Community: close committed relationships
In the late 1960’s and early 1970’s, some of the groups that had been formed out of the Charismatic Renewal formed into Christian communities. Similar pop-ups happened all over the world. People realized that the baptism in the Spirit and spiritual gifts were for charismatic body life and not just “stand-alone” spiritual experiences. Some of those who did not want to leave their denominational churches, formed communities. Networks of ecumenical, denominational and some non-denominational communities sprung out of Ann Arbor, Michigan; Notre Dame, Indiana; Orlando, Florida and others. Our Sword of the Spirit network has around one hundred communities in locations around the world in varying stages of development.
Some folks knew they had hit the “mother-lode” of God’s plan and laid down their lives together to see it through. They composed covenants that expressed the way of life that they intended to pursue together. They developed various plans and approaches that progress the covenant from temporary to lifelong or “public commitment.” Not all communities have covenants, but, over time, it is common to realize the need to document your vision and your intended way of life.
Most communities realized the need for some sort of initiations teachings and for ongoing discipleship and pastoral care. Courses were developed for single life, married life, and community life. Discipleship included: teaching (information); training (application); Christian discipline (prayer, Scripture study, fasting, etc.) service; and pastoral care (ongoing help, support, instruction, etc.)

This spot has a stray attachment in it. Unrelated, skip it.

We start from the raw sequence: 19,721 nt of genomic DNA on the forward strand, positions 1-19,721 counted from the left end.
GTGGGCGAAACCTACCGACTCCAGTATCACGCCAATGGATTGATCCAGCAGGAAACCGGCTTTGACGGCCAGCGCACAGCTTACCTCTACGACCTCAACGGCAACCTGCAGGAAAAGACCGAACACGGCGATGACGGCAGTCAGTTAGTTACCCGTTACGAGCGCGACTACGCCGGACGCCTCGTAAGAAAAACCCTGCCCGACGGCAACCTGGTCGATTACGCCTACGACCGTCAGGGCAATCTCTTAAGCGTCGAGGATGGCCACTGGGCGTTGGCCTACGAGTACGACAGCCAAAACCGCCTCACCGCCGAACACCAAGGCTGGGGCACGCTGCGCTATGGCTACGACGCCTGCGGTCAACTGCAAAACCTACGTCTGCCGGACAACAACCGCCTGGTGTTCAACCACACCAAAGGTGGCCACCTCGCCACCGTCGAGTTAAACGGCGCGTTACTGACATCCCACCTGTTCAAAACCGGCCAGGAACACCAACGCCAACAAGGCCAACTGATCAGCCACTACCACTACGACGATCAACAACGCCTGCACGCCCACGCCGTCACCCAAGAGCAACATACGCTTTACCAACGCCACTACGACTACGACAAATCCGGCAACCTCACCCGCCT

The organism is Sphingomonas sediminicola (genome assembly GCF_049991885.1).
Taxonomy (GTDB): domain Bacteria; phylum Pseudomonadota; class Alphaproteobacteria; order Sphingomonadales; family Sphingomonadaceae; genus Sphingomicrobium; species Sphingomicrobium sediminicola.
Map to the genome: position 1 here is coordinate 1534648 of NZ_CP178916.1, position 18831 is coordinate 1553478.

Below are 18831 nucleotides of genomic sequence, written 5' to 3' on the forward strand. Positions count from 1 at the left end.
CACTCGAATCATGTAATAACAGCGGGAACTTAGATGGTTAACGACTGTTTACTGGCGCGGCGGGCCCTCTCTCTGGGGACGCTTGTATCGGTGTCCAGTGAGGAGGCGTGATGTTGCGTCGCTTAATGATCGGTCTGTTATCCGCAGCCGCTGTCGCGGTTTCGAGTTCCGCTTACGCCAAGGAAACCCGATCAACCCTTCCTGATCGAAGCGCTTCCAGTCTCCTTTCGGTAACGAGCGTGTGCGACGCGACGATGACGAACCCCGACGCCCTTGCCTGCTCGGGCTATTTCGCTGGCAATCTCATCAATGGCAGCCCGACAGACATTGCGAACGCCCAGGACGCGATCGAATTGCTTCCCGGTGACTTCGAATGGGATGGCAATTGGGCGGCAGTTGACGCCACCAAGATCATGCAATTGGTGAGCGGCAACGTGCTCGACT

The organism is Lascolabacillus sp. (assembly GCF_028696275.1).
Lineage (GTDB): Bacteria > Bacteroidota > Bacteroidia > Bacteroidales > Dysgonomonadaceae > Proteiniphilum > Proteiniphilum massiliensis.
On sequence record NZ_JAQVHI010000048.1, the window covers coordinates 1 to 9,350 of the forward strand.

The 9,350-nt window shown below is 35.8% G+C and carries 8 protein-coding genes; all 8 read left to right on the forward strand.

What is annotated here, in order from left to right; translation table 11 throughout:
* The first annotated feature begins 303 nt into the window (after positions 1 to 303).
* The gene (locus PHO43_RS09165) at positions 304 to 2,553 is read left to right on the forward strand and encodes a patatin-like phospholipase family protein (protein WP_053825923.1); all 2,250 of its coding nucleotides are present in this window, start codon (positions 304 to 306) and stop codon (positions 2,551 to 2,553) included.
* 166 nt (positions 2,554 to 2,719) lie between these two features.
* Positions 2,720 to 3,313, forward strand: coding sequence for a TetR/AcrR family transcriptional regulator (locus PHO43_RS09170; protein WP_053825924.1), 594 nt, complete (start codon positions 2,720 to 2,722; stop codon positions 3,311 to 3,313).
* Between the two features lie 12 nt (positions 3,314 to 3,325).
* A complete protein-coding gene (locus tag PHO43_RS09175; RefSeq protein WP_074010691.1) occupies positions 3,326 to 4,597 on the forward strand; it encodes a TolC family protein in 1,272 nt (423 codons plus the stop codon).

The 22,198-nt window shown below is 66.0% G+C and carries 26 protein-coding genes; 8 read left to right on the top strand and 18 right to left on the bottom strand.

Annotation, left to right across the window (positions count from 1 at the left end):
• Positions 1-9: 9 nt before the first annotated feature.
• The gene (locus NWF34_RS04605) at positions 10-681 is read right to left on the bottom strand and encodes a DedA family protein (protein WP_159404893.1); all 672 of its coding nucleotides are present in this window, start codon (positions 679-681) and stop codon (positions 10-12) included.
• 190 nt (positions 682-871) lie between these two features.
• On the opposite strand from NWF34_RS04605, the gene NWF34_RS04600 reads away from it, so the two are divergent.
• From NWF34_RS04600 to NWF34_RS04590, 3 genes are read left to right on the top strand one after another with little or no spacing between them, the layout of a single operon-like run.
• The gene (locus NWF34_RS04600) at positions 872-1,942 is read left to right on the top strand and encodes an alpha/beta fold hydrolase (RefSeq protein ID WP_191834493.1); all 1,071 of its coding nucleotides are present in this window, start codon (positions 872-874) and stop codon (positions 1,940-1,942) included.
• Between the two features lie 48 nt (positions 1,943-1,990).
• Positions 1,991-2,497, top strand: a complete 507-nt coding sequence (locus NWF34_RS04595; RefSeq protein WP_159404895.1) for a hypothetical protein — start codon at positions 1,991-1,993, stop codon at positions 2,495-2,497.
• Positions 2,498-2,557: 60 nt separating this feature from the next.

Almost all communities are marked by the desire for close personal relationships, and that was most often expressed by a small group structure or men’s and women’s groups. Many communities had some expressions of neighborhoods where some of the members bought (or built) houses to be closer together...to raise children together...to be more supported in single life.
Communities often sponsored or facilitated conferences, retreats, summer camps, campus outreaches, and youth groups. A special sense of the need to work with men often developed.
Mt. 12: 48-50 But he replied to the man who told him, “Who is my mother and who are my brothers?” And stretching out his hand toward his disciples, he said, “Here are my mother and my brothers! For whoever does the will of my Father in heaven is my brother, and sister, and mother.”
Luke 6:32 “If you love those who love you, what credit is that to you? For, even sinners love those who love them.”